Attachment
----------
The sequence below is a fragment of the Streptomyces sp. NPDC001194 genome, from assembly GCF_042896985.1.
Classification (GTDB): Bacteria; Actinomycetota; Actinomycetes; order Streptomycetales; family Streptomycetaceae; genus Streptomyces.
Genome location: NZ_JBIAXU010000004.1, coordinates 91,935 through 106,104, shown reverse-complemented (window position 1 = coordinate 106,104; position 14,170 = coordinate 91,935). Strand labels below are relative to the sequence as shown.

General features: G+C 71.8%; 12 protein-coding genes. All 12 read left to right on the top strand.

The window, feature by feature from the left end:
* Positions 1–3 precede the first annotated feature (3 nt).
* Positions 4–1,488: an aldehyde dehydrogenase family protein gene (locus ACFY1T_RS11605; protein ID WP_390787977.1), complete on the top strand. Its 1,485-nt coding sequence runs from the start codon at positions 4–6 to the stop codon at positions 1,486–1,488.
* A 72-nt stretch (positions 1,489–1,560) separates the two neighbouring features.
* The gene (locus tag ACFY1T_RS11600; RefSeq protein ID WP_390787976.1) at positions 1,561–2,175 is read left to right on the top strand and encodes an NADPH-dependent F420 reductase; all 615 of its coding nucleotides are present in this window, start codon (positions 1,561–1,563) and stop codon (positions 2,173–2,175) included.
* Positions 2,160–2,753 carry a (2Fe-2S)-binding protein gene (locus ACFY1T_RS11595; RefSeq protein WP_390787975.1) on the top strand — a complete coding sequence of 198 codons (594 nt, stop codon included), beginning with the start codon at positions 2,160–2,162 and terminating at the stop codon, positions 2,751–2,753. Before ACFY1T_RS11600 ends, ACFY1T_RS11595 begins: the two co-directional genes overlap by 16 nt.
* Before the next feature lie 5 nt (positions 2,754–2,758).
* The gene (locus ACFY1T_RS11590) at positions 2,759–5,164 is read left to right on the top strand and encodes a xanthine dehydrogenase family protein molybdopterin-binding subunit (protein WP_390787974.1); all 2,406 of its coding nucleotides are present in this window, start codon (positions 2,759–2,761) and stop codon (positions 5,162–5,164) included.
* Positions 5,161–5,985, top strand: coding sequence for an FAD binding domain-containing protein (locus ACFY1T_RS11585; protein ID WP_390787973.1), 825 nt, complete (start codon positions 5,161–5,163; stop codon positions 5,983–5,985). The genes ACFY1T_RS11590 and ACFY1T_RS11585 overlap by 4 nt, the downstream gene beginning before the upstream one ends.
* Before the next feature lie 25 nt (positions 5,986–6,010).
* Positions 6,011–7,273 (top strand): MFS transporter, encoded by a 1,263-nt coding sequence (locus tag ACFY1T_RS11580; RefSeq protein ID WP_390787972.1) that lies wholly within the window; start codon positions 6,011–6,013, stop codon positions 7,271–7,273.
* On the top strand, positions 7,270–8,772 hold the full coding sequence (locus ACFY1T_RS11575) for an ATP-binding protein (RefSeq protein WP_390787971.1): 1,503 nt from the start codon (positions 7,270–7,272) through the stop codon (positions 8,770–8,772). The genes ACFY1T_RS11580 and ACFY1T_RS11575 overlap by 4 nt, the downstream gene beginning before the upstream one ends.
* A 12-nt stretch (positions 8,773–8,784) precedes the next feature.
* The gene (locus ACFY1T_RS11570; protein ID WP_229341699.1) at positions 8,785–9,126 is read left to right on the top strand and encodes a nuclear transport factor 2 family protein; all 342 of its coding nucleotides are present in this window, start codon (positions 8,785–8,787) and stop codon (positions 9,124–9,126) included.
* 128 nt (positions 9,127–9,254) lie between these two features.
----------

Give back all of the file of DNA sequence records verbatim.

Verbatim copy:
The sequence below is a fragment of the Streptomyces sp. NPDC001194 genome, from assembly GCF_042896985.1.
Classification (GTDB): Bacteria; Actinomycetota; Actinomycetes; order Streptomycetales; family Streptomycetaceae; genus Streptomyces.
Genome location: NZ_JBIAXU010000004.1, coordinates 91,935 through 106,104, shown reverse-complemented (window position 1 = coordinate 106,104; position 14,170 = coordinate 91,935). Strand labels below are relative to the sequence as shown.

General features: G+C 71.8%; 12 protein-coding genes. All 12 read left to right on the top strand.

The window, feature by feature from the left end:
* Positions 1–3 precede the first annotated feature (3 nt).
* Positions 4–1,488: an aldehyde dehydrogenase family protein gene (locus ACFY1T_RS11605; protein ID WP_390787977.1), complete on the top strand. Its 1,485-nt coding sequence runs from the start codon at positions 4–6 to the stop codon at positions 1,486–1,488.
* A 72-nt stretch (positions 1,489–1,560) separates the two neighbouring features.
* The gene (locus tag ACFY1T_RS11600; RefSeq protein ID WP_390787976.1) at positions 1,561–2,175 is read left to right on the top strand and encodes an NADPH-dependent F420 reductase; all 615 of its coding nucleotides are present in this window, start codon (positions 1,561–1,563) and stop codon (positions 2,173–2,175) included.
* Positions 2,160–2,753 carry a (2Fe-2S)-binding protein gene (locus ACFY1T_RS11595; RefSeq protein WP_390787975.1) on the top strand — a complete coding sequence of 198 codons (594 nt, stop codon included), beginning with the start codon at positions 2,160–2,162 and terminating at the stop codon, positions 2,751–2,753. Before ACFY1T_RS11600 ends, ACFY1T_RS11595 begins: the two co-directional genes overlap by 16 nt.
* Before the next feature lie 5 nt (positions 2,754–2,758).
* The gene (locus ACFY1T_RS11590) at positions 2,759–5,164 is read left to right on the top strand and encodes a xanthine dehydrogenase family protein molybdopterin-binding subunit (protein WP_390787974.1); all 2,406 of its coding nucleotides are present in this window, start codon (positions 2,759–2,761) and stop codon (positions 5,162–5,164) included.
* Positions 5,161–5,985, top strand: coding sequence for an FAD binding domain-containing protein (locus ACFY1T_RS11585; protein ID WP_390787973.1), 825 nt, complete (start codon positions 5,161–5,163; stop codon positions 5,983–5,985). The genes ACFY1T_RS11590 and ACFY1T_RS11585 overlap by 4 nt, the downstream gene beginning before the upstream one ends.
* Before the next feature lie 25 nt (positions 5,986–6,010).
* Positions 6,011–7,273 (top strand): MFS transporter, encoded by a 1,263-nt coding sequence (locus tag ACFY1T_RS11580; RefSeq protein ID WP_390787972.1) that lies wholly within the window; start codon positions 6,011–6,013, stop codon positions 7,271–7,273.
* On the top strand, positions 7,270–8,772 hold the full coding sequence (locus ACFY1T_RS11575) for an ATP-binding protein (RefSeq protein WP_390787971.1): 1,503 nt from the start codon (positions 7,270–7,272) through the stop codon (positions 8,770–8,772). The genes ACFY1T_RS11580 and ACFY1T_RS11575 overlap by 4 nt, the downstream gene beginning before the upstream one ends.
* A 12-nt stretch (positions 8,773–8,784) precedes the next feature.
* The gene (locus ACFY1T_RS11570; protein ID WP_229341699.1) at positions 8,785–9,126 is read left to right on the top strand and encodes a nuclear transport factor 2 family protein; all 342 of its coding nucleotides are present in this window, start codon (positions 8,785–8,787) and stop codon (positions 9,124–9,126) included.
* 128 nt (positions 9,127–9,254) lie between these two features.